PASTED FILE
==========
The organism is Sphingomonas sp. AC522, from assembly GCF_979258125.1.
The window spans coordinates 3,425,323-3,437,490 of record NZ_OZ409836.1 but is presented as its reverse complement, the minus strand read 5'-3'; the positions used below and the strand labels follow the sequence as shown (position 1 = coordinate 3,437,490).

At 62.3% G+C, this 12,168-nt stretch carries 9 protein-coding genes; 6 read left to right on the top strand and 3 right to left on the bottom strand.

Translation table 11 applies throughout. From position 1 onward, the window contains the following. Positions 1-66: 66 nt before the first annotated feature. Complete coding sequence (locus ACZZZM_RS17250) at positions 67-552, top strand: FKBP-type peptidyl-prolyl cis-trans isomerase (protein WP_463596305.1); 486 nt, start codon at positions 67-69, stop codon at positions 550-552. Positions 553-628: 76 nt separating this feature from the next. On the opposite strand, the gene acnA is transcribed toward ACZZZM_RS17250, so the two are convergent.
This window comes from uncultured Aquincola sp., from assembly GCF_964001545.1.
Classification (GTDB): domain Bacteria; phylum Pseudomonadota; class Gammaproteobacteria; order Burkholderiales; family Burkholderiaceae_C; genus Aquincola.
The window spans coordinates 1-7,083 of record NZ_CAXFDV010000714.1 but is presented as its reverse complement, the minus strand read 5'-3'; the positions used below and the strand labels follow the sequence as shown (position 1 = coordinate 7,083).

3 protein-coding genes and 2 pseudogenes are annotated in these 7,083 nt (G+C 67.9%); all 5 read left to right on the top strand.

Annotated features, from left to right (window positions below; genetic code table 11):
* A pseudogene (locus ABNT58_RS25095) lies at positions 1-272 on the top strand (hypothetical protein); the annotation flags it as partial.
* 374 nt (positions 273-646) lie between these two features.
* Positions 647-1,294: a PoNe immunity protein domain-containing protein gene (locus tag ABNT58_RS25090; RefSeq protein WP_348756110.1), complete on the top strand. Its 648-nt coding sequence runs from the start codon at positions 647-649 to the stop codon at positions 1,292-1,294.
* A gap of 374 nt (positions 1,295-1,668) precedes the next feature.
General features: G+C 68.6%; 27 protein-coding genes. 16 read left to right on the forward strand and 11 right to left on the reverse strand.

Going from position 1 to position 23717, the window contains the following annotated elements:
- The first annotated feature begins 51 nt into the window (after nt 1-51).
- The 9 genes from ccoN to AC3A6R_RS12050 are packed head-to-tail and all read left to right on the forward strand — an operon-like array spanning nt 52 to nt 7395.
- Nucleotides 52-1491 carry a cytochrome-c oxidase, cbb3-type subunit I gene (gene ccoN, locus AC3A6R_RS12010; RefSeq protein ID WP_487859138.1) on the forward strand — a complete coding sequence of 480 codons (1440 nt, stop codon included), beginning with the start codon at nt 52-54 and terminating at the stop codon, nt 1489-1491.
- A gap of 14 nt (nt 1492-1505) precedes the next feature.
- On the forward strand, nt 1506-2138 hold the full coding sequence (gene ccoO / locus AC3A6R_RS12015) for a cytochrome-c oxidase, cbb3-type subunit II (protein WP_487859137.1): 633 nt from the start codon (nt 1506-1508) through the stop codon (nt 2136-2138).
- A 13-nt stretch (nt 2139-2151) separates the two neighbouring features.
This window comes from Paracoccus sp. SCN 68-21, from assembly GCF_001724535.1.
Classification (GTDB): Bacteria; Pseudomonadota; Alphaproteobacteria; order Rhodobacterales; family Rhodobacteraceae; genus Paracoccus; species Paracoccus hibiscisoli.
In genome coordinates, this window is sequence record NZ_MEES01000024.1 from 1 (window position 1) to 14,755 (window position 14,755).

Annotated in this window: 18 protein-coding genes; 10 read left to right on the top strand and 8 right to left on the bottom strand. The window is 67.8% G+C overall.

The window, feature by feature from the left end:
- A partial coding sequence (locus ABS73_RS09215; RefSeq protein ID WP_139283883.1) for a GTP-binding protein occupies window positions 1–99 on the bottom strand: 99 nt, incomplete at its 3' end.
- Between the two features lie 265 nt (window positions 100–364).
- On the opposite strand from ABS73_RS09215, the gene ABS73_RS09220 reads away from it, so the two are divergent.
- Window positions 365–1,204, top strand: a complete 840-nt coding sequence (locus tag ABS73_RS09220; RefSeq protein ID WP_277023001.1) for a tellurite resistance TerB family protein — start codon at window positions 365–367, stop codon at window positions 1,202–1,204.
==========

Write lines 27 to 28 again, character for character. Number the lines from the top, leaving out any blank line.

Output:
- A partial coding sequence (locus ABS73_RS09215; RefSeq protein ID WP_139283883.1) for a GTP-binding protein occupies window positions 1–99 on the bottom strand: 99 nt, incomplete at its 3' end.
- Between the two features lie 265 nt (window positions 100–364).